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Discussion Starter · #1 ·
I have had mixed success with trying to save bees that have suffered from hypothermia. On a warm day, if a one of my hives is not flying, I will check on them. Often find a very small cluster, with a queen, that appears dead. Put in nuc and bring into house. Sometimes, after warming up, they appear fine. I keep the nuc indoors with the frames of honey they were on, and put a screened inner cover on the nuc under the outer cover, so I can check on them. Often within a week, they are all dead.

Also, I rescue bees that have fallen in snow on a warm day, I have warmed them up in the house. Often, I put them into a weak indoor nuc. Most die within a few days.

Does anyone know if bees that have suffered from hypothermia are damaged and are going to die regardless of what we do?

Thank you for any insights you can give me.
 

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well I picked up a nuc I thought was dead, put it in the front seat of the truck, they came back to life, caught the queen and put her in a queenless hive, and she laid fine until the next year. On the other hand a few years ago we had a shipment of queens get sent by truck instead of overnight air, temps were below freezing. when I picked them up they all appeared dead, fed them some honey, put them near the heater, put them in nucs, about 50% never laid or were superceded in short order, and none of them were still around the next spring. so I guess it depends.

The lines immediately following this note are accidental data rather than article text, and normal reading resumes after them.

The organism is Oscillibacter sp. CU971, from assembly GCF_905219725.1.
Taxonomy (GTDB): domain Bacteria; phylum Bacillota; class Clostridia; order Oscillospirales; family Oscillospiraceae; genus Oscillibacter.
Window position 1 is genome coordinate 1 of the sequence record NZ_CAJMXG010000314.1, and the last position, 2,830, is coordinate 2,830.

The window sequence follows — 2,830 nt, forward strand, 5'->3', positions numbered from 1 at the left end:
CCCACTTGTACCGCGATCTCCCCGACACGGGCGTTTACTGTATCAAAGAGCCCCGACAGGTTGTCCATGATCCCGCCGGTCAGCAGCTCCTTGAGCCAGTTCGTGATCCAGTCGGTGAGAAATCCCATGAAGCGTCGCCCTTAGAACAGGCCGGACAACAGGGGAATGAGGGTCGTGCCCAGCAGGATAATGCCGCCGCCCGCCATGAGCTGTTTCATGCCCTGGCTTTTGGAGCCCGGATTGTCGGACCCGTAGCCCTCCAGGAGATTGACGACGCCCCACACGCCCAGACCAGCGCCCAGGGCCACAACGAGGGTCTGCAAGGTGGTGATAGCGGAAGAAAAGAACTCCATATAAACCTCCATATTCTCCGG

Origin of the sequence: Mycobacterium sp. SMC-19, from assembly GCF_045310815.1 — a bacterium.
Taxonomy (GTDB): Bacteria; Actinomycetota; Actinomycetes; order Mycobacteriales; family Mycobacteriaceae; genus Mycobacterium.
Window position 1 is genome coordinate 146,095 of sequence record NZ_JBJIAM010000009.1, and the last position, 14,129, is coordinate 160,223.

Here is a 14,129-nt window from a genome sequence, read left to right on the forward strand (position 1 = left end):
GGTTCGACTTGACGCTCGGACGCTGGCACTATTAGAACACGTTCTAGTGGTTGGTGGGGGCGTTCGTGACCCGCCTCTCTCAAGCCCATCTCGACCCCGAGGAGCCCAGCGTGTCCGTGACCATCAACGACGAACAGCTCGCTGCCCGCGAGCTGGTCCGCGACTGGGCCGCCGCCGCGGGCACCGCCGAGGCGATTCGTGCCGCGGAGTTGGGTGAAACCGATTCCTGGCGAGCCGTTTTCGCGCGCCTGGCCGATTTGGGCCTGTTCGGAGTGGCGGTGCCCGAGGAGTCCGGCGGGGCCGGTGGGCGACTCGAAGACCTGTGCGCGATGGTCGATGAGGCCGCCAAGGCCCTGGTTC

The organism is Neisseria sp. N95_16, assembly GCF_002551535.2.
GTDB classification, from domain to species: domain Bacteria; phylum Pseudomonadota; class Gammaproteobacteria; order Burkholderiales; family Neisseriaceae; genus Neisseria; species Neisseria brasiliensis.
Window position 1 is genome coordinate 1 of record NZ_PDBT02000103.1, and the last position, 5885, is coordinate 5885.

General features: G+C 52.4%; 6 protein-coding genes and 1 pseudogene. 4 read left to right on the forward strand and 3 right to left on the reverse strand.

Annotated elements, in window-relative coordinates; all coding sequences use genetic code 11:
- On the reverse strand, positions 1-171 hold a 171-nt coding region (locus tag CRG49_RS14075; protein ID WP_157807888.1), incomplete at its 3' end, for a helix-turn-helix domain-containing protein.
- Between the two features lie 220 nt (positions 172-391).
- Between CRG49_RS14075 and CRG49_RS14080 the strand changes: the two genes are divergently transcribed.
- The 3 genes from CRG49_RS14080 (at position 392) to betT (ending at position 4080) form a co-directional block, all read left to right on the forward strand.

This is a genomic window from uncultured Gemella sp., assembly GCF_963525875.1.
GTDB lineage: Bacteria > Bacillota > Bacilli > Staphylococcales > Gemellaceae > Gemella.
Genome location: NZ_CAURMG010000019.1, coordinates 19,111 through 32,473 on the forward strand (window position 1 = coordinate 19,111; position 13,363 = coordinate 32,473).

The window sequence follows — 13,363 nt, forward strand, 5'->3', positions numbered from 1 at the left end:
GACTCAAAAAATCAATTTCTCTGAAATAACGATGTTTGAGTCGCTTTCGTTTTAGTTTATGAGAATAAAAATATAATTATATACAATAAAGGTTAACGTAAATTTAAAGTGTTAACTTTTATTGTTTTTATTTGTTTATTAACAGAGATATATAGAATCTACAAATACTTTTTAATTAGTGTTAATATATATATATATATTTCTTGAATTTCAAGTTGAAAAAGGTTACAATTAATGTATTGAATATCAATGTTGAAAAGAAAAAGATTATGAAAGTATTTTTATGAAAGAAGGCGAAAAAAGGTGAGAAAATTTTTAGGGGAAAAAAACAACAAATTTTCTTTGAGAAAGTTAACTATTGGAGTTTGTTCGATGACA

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Discussion Starter · #3 ·
Thank you wildbranch2007 for your reply. Very helpful.

If anyone else can share your experience, I would love to hear about it. Thank you.
 
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